Lisa

What's That Bug? does not endorse extermination

Subject: Giant Bumble Bee
Location: Northwest Indiana
August 21, 2014 9:08 pm
Hi,
I was out at an arboretum last Saturday and we saw what I believe is a species of bumble bee. It was HUGE. I managed to snag a photo of it, with what I think is a European honey bee in the same shot, so you can see how large it really is
Signature: JV

Bumble Bee

Bumble Bee

Dear JV,
We believe your Bumble Bee is an American Bumble Bee,
Bombus pensylvanicus, based on images and information on Bugguide where it states:  “Has declined severely at the northern margin of its range, where now absent from or at best very rare at many historical localities, but still routinely found in its core range to the south as evidenced by the many Bugguide images.

What's That Bug? does not endorse extermination

Subject: Predatory bee killer!
Location: Tucson, AZ
August 20, 2014 5:39 pm
This enormous predator buzzed down to enjoy its dinner on an elk antler in my yard – what is it?
Signature: Alicia

Giant Robber Fly eats Bee

Giant Robber Fly eats Honey Bee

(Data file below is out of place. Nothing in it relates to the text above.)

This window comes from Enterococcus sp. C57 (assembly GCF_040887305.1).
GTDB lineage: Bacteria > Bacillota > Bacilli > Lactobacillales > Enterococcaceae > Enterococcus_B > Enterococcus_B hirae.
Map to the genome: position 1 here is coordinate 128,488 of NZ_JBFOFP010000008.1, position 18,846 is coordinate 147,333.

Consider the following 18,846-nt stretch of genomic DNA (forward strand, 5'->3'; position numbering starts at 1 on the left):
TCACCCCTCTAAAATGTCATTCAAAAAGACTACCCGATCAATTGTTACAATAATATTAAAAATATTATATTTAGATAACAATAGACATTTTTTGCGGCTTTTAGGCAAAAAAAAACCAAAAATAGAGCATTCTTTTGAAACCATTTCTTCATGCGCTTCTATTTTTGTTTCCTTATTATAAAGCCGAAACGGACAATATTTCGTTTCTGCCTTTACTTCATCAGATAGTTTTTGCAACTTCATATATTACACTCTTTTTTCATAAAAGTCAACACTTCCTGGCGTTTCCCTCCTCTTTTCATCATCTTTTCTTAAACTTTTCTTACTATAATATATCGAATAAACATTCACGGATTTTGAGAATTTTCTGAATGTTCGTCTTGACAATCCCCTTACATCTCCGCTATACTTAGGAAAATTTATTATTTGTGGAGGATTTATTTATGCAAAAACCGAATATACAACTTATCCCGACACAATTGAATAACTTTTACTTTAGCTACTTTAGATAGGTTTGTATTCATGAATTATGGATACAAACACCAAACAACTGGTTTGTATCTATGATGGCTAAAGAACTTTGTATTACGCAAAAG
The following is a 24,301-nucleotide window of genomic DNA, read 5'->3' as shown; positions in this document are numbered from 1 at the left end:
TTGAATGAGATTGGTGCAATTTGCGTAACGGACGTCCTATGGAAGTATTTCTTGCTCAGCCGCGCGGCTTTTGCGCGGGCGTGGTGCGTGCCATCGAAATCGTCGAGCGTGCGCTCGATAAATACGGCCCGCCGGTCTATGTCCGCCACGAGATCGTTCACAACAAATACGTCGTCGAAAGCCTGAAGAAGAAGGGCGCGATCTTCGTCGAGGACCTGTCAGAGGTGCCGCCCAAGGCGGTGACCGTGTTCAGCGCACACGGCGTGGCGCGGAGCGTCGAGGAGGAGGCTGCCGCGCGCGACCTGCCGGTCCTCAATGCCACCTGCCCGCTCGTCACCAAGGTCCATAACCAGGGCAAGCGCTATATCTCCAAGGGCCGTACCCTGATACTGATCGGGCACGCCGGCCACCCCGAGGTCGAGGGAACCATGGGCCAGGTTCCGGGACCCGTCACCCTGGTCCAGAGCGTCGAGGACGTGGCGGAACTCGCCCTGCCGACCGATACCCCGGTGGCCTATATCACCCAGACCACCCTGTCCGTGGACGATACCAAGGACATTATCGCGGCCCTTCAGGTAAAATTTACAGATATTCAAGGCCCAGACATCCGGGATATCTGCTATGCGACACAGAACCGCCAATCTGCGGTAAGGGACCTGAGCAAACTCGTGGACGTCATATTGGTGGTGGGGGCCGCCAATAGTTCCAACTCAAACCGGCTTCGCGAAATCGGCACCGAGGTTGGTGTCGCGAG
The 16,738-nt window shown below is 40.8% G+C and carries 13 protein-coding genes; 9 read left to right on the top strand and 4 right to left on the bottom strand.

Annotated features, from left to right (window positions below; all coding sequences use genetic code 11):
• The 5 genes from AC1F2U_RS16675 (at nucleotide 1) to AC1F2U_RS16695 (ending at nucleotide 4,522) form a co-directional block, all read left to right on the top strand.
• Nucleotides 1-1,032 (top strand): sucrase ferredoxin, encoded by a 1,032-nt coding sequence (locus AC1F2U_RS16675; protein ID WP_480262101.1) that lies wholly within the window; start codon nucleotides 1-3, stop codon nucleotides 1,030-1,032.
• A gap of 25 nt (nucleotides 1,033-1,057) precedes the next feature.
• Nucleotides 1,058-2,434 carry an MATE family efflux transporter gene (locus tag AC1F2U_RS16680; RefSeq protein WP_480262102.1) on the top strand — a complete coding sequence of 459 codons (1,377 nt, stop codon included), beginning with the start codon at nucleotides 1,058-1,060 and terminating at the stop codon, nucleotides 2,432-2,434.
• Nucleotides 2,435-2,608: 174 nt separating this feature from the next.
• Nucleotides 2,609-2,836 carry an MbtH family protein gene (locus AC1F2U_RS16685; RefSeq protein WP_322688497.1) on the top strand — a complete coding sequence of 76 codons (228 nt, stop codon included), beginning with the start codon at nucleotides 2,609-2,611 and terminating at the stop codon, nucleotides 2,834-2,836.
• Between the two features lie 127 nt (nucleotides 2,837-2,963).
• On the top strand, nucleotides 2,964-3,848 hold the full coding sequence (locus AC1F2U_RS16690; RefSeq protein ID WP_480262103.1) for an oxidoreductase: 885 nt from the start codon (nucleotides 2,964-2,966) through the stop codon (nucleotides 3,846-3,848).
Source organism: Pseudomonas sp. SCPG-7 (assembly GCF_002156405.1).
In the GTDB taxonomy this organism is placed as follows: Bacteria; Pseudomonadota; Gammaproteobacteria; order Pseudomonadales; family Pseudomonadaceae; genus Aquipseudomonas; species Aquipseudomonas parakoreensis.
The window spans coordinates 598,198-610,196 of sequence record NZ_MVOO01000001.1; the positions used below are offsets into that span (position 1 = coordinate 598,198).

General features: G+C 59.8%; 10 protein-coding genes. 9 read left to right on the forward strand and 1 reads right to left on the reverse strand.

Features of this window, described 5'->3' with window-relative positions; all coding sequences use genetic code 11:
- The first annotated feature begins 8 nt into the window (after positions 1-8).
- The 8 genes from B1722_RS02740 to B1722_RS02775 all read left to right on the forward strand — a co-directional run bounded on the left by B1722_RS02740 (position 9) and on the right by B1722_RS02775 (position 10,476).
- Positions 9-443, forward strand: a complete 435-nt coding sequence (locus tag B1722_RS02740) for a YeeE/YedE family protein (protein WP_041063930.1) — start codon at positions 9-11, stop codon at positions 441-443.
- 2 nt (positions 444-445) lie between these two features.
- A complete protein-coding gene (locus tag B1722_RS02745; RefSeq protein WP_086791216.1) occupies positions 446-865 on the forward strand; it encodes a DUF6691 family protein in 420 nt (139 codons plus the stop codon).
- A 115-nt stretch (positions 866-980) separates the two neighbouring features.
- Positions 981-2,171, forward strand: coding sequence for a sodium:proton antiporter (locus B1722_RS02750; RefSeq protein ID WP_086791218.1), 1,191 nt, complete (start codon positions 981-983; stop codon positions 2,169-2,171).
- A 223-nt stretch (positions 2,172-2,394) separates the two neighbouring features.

Dear Alicia,
This is one of the best feeding Robber Fly images we have received all summer.  This is a Giant Robber Fly in the genus
Promachus, a genus well populated in our archives this season due to all the images we have received of Red Footed Cannibalflies.  This is a different member of the genus, and we believe it is Promachus albifacies, a species with no unique common name.  You can compare your individual to this image on BugGuide.

What's That Bug? does not endorse extermination

Subject: Wasp? eating ?
Location: San diego
August 17, 2014 11:06 am
Hello Bugman,
Saw what looks like to be a white and black wasp hanging around the garden today. First time I have seen a wasp like this, it is fairly large, looks like it might be eating a small frog?
Signature: curious

Bee Killer eats Honey Bee

Bee Killer eats Honey Bee

Dear curious,
This predatory Robber Fly is a Bee Killer,
Mallophora fautrix, and it appears to be eating a Honey Bee.

What's That Bug? does not endorse extermination